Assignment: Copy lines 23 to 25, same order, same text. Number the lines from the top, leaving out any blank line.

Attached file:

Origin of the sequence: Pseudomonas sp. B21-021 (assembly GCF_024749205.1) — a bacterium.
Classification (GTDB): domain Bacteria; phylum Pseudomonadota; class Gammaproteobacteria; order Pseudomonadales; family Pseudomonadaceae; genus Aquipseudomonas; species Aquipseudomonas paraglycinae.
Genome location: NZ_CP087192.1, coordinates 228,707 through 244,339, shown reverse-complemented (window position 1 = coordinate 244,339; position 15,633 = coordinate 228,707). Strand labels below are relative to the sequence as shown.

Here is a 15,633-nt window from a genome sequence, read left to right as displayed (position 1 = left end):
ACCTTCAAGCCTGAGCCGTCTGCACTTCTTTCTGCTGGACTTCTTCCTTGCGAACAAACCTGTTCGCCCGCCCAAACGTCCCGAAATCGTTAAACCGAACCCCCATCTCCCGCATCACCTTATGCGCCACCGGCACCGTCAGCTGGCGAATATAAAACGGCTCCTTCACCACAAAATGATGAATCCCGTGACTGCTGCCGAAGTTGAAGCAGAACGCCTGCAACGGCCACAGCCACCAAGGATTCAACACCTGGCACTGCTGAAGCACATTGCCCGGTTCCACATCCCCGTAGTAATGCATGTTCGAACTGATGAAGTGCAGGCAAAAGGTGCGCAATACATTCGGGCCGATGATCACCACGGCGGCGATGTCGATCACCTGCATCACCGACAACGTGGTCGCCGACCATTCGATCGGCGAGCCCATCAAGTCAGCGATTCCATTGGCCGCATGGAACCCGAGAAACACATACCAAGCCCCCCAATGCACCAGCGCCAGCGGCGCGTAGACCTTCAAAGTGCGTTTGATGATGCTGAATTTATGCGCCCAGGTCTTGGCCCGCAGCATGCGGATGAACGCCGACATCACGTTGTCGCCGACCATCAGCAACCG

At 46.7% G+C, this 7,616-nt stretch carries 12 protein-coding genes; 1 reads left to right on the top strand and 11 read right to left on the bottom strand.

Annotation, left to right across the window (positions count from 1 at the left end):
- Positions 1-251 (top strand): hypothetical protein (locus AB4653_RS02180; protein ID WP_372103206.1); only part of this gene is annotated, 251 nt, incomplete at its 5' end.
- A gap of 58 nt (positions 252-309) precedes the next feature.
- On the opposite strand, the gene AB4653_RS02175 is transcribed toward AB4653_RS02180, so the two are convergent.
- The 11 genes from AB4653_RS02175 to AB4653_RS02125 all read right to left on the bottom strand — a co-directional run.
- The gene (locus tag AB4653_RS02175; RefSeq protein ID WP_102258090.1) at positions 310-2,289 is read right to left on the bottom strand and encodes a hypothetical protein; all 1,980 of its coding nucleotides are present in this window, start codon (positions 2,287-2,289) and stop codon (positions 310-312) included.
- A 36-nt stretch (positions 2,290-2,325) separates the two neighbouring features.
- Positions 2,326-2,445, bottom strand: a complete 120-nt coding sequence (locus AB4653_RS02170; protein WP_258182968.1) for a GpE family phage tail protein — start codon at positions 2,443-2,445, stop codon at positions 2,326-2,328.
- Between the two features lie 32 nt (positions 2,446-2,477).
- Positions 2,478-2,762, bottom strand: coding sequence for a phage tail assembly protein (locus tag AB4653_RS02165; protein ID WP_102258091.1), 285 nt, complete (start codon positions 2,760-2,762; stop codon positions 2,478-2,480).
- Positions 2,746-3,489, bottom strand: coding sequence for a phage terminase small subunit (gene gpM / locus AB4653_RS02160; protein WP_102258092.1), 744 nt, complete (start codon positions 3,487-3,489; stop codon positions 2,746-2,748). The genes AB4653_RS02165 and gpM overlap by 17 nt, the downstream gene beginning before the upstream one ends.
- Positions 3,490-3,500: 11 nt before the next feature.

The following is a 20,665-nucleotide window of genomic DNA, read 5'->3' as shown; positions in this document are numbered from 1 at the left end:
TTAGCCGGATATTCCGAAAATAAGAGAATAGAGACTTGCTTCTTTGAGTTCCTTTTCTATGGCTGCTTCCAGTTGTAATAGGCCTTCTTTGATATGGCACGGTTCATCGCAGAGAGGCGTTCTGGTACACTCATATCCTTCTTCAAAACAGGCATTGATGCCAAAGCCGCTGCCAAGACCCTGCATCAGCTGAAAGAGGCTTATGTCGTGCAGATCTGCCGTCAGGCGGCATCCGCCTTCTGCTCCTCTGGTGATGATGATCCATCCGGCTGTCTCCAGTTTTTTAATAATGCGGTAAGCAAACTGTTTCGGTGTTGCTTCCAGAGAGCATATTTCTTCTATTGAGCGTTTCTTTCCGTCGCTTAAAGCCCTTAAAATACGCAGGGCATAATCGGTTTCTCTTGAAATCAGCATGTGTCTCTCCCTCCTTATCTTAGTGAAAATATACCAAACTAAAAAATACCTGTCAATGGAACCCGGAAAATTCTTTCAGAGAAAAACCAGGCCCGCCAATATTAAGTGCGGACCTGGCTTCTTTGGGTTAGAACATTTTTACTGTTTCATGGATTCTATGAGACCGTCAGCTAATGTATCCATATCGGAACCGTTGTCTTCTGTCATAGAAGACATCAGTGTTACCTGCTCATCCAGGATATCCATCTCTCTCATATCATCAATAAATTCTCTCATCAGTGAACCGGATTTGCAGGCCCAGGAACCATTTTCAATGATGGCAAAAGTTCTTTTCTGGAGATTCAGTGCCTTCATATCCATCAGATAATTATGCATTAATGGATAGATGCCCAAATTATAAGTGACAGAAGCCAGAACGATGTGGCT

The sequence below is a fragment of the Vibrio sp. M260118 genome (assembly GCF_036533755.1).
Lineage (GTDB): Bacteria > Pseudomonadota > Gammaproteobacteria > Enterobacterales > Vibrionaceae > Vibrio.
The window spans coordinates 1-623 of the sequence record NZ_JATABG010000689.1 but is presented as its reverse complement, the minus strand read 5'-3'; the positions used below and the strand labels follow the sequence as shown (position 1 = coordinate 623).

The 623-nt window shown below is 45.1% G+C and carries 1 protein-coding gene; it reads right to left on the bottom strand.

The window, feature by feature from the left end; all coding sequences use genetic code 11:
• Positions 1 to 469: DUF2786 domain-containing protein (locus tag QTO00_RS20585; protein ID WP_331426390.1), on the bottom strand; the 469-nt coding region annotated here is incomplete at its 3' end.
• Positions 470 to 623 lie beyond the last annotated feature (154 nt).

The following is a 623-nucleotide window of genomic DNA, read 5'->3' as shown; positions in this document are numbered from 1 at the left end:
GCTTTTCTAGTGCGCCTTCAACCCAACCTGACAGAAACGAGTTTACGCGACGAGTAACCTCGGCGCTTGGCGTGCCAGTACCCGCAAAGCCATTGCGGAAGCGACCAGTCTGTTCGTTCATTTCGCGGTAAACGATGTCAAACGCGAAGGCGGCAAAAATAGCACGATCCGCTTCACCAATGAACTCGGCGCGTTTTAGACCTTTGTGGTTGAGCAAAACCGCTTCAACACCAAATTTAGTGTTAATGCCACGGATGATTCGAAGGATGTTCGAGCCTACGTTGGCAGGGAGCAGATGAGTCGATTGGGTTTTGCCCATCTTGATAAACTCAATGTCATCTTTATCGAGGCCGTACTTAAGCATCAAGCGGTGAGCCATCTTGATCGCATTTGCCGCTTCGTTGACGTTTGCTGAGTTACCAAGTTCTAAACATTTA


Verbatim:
The window spans coordinates 1-623 of the sequence record NZ_JATABG010000689.1 but is presented as its reverse complement, the minus strand read 5'-3'; the positions used below and the strand labels follow the sequence as shown (position 1 = coordinate 623).

The 623-nt window shown below is 45.1% G+C and carries 1 protein-coding gene; it reads right to left on the bottom strand.

The window, feature by feature from the left end; all coding sequences use genetic code 11: